A Case Report on Hyperhaemolysis Syndrome in a Patient with Sickle cell Anaemia

Okeke Chinedu N *

Department of Hematology and Blood Transfusion, Bingham University Teaching Hospital, Jos, Nigeria.

Ode Charity I

Department of Hematology and Blood Transfusion, Bingham University Teaching Hospital, Jos, Nigeria.

Nwankwo Chizoba G

Department of Hematology, Nile University of Nigeria, Abuja, Nigeria.

Jatau Ezra D

Department of Hematology and Blood Transfusion, Jos University Teaching Hospital, Jos, Nigeria.

*Author to whom correspondence should be addressed.


Aims: Increase awareness to the diagnosis of Hyperhaemolysis syndrome and prevent critical anaemia.

Presentation of Case: A 40 year old woman with sickle cell anaemia (SCA) was readmitted with symptoms suggestive of sepsis. In the previous admissions she was received 5 units of cross-matched compatible red blood cells (RBCs), and was discharged on last admission with a PCV of 24%. On readmission, she had a PCV of 13%, and was transfused 4 units of cross-matched compatible RBCs. Her PCV marginally improved to 16% but dropped to 12% the next day, with deteriorating clinical condition. 2 units of cross-matched compatible RBCs transfusions was requested with a haematologist review. A diagnosis of hyperhaemolytic syndrome was made, supported by laboratory findings of; haemoglobinuria and hyperbilirubinemia on urine analysis: negative direct antiglobulin test (DAT); negative Indirect antiglobulin test (IDAT); poor reticulocyte response with reticulocyte count of 8.3% (0.5%–2.5%), and reticulocyte production index at 1.66; Peripheral blood smear showed nucleated RBCs and spherocytes, Albumin- 32g/dl (35- 50g/dl), increased total bilirubin- 55.4mmol/L (17- 22.3 mmol/L). Further blood transfusions was suspended, and steroids commenced for 5 days. Patient’s clinical condition subsequently improved. She was discharged on the 5th day of steroid therapy with a PCV of 20%, followed by tapering doses of prednisolone for 4 weeks. One year of follow-up showed no new red blood cell antibody in her serum, no need further transfusions, and a steady state PCV of 25%.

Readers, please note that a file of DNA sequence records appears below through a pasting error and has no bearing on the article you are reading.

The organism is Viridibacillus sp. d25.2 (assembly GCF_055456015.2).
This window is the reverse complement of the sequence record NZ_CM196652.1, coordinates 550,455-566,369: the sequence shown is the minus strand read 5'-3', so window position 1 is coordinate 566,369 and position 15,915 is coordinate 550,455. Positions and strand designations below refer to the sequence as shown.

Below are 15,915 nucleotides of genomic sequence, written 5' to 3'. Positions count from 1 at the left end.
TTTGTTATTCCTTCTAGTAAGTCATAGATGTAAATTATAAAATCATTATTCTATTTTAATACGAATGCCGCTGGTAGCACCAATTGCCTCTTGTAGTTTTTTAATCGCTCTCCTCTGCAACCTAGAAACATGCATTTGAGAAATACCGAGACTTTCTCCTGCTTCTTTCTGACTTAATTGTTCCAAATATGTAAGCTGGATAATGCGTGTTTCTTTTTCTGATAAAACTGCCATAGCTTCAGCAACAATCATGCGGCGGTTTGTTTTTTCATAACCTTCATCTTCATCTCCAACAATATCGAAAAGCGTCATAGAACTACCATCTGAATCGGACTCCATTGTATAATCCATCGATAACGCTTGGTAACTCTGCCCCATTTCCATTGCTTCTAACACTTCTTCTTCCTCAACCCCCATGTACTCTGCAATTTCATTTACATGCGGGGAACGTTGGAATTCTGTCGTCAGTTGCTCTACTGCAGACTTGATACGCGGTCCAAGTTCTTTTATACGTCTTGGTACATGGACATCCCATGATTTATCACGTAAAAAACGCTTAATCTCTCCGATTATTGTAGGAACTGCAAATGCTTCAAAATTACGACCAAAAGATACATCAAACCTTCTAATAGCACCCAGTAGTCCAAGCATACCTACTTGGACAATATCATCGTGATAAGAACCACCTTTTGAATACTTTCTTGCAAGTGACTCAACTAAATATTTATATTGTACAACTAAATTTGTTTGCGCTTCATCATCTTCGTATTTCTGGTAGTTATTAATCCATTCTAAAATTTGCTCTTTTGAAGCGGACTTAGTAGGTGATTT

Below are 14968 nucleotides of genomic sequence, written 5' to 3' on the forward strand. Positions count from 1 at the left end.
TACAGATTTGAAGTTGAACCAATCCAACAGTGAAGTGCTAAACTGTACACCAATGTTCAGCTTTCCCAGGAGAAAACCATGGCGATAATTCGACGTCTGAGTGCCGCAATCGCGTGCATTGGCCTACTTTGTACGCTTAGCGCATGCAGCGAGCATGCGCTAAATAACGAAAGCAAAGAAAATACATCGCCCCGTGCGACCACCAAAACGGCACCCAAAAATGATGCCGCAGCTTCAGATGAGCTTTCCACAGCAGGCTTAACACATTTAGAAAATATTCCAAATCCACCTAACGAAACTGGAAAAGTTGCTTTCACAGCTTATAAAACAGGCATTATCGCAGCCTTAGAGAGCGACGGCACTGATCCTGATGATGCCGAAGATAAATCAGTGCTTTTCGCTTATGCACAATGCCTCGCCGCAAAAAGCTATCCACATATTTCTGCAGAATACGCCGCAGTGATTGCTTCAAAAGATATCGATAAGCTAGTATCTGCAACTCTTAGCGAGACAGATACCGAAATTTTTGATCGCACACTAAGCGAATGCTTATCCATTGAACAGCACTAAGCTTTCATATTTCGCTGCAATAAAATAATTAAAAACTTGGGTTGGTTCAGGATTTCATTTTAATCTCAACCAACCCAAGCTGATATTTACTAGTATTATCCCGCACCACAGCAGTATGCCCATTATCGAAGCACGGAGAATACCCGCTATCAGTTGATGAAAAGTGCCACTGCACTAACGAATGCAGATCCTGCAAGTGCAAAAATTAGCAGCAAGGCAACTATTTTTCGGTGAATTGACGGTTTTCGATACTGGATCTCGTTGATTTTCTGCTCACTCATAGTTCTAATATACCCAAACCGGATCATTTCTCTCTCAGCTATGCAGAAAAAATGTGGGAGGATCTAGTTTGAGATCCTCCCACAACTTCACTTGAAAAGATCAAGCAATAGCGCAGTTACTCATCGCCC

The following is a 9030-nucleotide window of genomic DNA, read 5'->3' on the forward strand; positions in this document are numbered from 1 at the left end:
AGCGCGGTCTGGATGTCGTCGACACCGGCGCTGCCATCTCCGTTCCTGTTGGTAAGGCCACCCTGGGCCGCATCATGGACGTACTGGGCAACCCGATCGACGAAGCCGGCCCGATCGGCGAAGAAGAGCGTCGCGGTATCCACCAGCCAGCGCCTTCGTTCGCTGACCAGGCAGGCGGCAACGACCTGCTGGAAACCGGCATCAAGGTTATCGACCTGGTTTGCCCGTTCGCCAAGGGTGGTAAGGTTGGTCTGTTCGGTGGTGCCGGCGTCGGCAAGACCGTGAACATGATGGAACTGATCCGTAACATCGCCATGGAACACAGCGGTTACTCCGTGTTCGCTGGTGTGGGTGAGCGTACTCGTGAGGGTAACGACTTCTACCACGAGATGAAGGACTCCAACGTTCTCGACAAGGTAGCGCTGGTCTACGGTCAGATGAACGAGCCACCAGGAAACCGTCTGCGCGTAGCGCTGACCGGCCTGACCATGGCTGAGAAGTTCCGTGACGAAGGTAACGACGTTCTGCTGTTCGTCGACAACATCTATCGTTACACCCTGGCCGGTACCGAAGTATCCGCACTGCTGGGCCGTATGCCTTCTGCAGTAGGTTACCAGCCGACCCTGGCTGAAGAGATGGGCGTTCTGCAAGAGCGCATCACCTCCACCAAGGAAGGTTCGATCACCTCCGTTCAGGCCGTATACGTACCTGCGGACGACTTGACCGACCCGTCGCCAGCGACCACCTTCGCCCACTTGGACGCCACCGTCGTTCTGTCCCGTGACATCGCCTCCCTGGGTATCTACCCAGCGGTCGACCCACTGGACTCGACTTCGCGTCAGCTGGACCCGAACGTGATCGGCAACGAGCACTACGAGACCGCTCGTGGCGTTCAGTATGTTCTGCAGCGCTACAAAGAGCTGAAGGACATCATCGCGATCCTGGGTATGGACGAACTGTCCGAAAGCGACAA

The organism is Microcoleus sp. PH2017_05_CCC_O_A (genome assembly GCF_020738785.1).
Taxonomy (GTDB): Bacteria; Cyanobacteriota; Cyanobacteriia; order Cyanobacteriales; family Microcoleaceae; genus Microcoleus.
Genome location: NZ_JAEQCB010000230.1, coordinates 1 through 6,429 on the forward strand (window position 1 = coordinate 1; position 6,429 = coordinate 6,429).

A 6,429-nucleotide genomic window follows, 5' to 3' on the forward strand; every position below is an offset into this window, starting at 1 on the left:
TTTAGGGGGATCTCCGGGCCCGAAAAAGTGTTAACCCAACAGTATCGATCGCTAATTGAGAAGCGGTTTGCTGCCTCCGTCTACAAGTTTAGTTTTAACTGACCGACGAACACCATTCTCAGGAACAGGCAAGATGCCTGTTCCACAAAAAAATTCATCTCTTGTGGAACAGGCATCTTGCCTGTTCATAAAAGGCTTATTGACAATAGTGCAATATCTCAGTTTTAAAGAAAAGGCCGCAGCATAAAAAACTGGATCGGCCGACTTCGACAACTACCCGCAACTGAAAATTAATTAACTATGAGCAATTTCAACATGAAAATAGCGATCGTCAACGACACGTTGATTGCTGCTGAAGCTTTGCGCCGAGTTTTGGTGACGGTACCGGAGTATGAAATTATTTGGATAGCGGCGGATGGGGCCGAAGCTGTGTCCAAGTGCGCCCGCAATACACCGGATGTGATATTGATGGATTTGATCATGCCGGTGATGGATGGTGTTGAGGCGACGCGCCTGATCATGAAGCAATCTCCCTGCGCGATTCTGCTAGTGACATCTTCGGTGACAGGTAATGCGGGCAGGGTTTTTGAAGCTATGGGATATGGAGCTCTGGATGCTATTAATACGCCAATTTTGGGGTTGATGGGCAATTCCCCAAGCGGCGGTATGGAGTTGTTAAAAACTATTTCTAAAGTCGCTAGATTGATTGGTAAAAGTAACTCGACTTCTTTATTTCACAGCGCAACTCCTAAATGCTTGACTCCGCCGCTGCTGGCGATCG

Conclusion: Hyperhaemolysis syndrome is a potentially life threatening complication of blood transfusion. High index of suspicion and early recognition is important especially when managing patients with SCA who present with worsening anaemia after RBC transfusions.

Keywords: Blood transfusion, hyper haemolysis syndrome, severe haemolysis, steroid

How to Cite

N, Okeke Chinedu, Ode Charity I, Nwankwo Chizoba G, and Jatau Ezra D. 2024. “A Case Report on Hyperhaemolysis Syndrome in a Patient With Sickle Cell Anaemia”. Asian Hematology Research Journal 7 (3):110-14. https://www.journalahrj.com/index.php/AHRJ/article/view/175.


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